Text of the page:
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Pheochromocytoma: Diagnostic Clues: Rule of 10
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-Familial (10%) -Malignant (10%) -Multiple or Bilateral (10%) -Extra-adrenal (10%) -Childhood onset (10%) -Recurrence after Surgery (10%)
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Pheochromocytoma: Differential Diagnosis
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-Primary Aldosteronism -Carcinoid -Accelerated or Malignant Hypertension -Illicit, OTC or prescribed Sympathomimetic medications -Chemodectoma -Ganglioneuroma -Thyrotoxicosis -Menopause -Panic Disorder -Antihypertensive withdrawal (e.g. Clonidine withdrawal)
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Pheochromocytoma: Labs: Preparation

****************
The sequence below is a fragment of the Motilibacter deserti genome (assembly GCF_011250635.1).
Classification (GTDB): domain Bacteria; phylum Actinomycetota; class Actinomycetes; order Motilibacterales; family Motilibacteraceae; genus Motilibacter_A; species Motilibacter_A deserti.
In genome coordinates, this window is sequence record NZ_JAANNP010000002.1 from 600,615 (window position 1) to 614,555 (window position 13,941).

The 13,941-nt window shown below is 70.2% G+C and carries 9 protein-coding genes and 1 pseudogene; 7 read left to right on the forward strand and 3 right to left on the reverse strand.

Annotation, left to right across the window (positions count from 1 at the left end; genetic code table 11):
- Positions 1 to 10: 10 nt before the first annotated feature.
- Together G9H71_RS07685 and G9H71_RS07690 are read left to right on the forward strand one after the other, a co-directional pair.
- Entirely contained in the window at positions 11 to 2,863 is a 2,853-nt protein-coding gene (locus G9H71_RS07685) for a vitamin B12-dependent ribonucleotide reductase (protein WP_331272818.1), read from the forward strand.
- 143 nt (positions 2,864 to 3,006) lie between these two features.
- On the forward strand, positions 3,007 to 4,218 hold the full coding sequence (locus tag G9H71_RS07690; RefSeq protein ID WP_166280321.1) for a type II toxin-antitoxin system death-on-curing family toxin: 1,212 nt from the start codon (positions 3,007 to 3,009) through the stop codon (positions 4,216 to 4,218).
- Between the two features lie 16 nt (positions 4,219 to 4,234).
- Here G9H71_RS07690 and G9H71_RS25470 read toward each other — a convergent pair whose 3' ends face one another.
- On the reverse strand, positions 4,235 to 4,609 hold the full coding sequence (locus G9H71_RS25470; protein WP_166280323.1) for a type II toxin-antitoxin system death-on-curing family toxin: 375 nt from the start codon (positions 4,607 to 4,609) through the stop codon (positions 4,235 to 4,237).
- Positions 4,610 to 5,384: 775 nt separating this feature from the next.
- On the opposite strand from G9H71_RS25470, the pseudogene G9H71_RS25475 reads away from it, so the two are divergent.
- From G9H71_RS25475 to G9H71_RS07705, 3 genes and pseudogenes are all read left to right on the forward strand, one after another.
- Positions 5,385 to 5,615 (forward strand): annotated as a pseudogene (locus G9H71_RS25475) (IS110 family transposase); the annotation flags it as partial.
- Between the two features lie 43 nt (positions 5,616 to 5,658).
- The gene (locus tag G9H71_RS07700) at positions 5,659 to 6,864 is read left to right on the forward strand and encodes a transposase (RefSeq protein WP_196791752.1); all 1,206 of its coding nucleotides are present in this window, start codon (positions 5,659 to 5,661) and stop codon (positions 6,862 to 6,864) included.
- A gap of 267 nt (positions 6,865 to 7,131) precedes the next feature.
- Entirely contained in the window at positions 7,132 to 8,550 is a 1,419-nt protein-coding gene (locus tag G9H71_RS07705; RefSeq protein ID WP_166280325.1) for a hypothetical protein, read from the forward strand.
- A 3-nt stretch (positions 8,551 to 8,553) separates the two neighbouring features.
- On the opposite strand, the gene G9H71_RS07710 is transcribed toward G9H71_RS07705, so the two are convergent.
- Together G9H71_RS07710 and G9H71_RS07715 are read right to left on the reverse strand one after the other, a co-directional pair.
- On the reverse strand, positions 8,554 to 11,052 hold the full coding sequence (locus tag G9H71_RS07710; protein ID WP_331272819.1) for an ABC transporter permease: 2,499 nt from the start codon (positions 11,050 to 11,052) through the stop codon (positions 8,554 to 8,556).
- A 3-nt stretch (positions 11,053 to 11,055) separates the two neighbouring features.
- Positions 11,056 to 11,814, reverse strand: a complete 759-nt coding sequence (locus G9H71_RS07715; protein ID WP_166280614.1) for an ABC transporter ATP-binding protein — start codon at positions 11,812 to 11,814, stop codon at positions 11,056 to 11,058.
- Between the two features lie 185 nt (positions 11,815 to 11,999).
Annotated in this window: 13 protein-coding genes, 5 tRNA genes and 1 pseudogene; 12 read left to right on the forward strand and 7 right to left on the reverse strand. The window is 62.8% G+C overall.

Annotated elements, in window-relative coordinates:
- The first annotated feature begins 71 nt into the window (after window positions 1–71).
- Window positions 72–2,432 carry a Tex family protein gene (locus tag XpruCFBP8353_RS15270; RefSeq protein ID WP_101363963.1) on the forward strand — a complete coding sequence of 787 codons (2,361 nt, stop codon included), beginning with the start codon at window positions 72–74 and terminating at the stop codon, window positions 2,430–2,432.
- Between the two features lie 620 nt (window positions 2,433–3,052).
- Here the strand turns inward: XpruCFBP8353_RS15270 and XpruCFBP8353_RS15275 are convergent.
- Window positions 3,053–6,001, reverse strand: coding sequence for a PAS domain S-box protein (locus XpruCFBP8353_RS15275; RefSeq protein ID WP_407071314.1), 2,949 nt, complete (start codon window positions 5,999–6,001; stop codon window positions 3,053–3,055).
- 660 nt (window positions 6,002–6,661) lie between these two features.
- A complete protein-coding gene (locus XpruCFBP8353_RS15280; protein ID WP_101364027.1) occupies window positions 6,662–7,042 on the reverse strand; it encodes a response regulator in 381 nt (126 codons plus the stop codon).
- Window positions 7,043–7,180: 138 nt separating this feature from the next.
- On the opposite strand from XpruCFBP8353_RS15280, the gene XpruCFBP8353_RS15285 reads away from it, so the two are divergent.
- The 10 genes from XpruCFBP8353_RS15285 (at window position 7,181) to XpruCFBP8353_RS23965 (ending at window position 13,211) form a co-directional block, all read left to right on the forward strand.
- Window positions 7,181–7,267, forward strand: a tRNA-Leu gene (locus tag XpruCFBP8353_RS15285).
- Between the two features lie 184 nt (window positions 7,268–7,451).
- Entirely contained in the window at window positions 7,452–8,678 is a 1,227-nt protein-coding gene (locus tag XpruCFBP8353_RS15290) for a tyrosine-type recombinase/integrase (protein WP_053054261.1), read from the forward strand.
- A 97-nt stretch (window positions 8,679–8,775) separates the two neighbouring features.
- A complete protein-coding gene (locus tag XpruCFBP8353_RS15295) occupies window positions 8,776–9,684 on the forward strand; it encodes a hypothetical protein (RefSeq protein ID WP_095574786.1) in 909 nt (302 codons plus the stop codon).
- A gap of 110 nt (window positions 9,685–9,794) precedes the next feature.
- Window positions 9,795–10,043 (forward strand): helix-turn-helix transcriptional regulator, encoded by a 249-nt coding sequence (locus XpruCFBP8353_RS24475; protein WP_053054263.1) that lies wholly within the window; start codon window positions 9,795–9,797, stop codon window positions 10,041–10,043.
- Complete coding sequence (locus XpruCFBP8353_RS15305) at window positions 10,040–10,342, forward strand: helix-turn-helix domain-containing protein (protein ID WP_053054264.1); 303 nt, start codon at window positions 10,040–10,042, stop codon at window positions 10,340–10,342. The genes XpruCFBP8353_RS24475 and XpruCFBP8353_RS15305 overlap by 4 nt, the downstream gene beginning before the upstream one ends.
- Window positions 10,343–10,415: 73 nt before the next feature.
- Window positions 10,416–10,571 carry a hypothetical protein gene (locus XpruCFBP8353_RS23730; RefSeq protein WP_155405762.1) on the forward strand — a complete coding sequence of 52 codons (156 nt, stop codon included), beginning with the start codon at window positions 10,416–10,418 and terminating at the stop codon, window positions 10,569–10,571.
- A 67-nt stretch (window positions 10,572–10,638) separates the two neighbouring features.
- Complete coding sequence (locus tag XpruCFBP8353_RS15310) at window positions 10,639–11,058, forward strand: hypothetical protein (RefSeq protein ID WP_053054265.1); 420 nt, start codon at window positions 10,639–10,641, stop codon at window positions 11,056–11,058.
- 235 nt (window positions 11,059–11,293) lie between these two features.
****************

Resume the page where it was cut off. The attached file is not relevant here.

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Stop any interfering medications -Labetalol (stop for 1 week) -Tricyclic Antidepressant (stop for 2 weeks) -Psychoactive medications (stop for weeks) -Levodopa or Methyldopa -Decongestants -Benzodiazepines -Muscle relaxants (mephenasin, Methocarbamol) -Avoid Tylenol for 48 hours -Avoid Aspirin
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Pheochromocytoma: Labs: Stop other interfering agents
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-No caffeine, Alcohol or Tobacco for 4 hours -Tomatoes -Walnuts -Pineapple -Banana -Eggplant -Avocado -Plums
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Pheochromocytoma: Labs: Available Tests